My vet said to pad them if using just the shoes didn't work and he was still sore. I prefer to know for sure and be able to fix it correctly now. I had only been using this particular farrier for a two months. He could tell that there was something else going on. He is a very good farrier and was trimming him amazingly well. But he was still not quite right. So he could tell that there was more going on and wanted to know for sure instead of make my horse considerably uncomfortable every month and a half.

And yes, I know the white thing is a myth. I was trying to be sarcastic but I see that didn't transmit over the interwebs very well.
    09-17-2012, 09:35 PM
I would love to know what these "landmarks" are as well if you wouldn't mind sharing.
    09-17-2012, 09:52 PM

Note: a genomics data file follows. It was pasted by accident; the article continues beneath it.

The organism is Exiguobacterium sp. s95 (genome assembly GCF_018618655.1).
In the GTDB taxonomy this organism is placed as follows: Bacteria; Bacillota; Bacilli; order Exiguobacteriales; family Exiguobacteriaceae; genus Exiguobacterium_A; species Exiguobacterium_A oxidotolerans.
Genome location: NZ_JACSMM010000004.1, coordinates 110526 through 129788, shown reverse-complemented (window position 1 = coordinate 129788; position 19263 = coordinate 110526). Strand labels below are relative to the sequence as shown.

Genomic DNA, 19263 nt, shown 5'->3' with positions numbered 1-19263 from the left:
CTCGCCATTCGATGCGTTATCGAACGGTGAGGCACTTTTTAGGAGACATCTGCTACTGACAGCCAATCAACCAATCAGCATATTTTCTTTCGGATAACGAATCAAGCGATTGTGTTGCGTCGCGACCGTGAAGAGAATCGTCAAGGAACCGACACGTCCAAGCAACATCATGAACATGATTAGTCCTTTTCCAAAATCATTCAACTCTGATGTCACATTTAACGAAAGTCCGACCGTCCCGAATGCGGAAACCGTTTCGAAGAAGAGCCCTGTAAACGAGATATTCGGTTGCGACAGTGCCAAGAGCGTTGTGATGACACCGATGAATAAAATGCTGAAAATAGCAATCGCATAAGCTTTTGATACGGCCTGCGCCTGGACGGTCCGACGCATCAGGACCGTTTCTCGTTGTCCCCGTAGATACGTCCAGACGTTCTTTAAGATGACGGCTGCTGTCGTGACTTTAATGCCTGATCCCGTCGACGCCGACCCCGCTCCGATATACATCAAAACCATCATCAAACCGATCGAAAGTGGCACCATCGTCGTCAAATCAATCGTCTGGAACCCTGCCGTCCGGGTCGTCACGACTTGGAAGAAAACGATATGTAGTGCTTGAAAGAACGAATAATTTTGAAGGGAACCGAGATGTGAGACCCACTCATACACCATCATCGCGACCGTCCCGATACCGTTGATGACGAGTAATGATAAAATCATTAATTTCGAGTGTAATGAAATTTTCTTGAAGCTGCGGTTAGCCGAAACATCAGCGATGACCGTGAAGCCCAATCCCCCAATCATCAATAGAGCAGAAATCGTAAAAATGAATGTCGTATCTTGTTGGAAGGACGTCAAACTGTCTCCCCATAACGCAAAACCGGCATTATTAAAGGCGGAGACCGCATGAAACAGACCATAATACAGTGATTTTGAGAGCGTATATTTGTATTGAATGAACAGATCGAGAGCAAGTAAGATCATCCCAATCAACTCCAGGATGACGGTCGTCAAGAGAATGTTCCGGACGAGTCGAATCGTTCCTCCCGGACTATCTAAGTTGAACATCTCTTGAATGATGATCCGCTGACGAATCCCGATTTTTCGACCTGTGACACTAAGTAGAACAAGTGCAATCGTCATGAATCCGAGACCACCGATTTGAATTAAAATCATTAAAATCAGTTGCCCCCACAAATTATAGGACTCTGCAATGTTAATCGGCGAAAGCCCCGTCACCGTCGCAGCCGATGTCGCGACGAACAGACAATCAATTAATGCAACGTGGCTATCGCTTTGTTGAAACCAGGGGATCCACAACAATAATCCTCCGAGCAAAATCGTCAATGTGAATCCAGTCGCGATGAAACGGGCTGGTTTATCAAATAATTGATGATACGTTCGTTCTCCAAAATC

Any horse I've had that is choppy/has sore feet/has had founder/is foundering/bad feet/ect, I've always worked around the knee. If you start scratching around your horses knees (especially behind the knee for those founder cases) you'll release muscles, restore blood flow/muscle movement, and ultimately have a horse with fine feet. You'll know that you've got the spot when a horse starts pawing when you scratch around, stomps and snorts. This may sound a little weird, but if you pick up any kind of anatomy book for horses and look at the let, all the muscles that control the foot attach in around the knee and its like having a tight muscle in your back. Those muscles then proceed to cut off blood flow with the veins that travel the same path up the leg, and you end up with all of these different symptoms. If you're willing to give a good scratch, you will see the horse's reaction.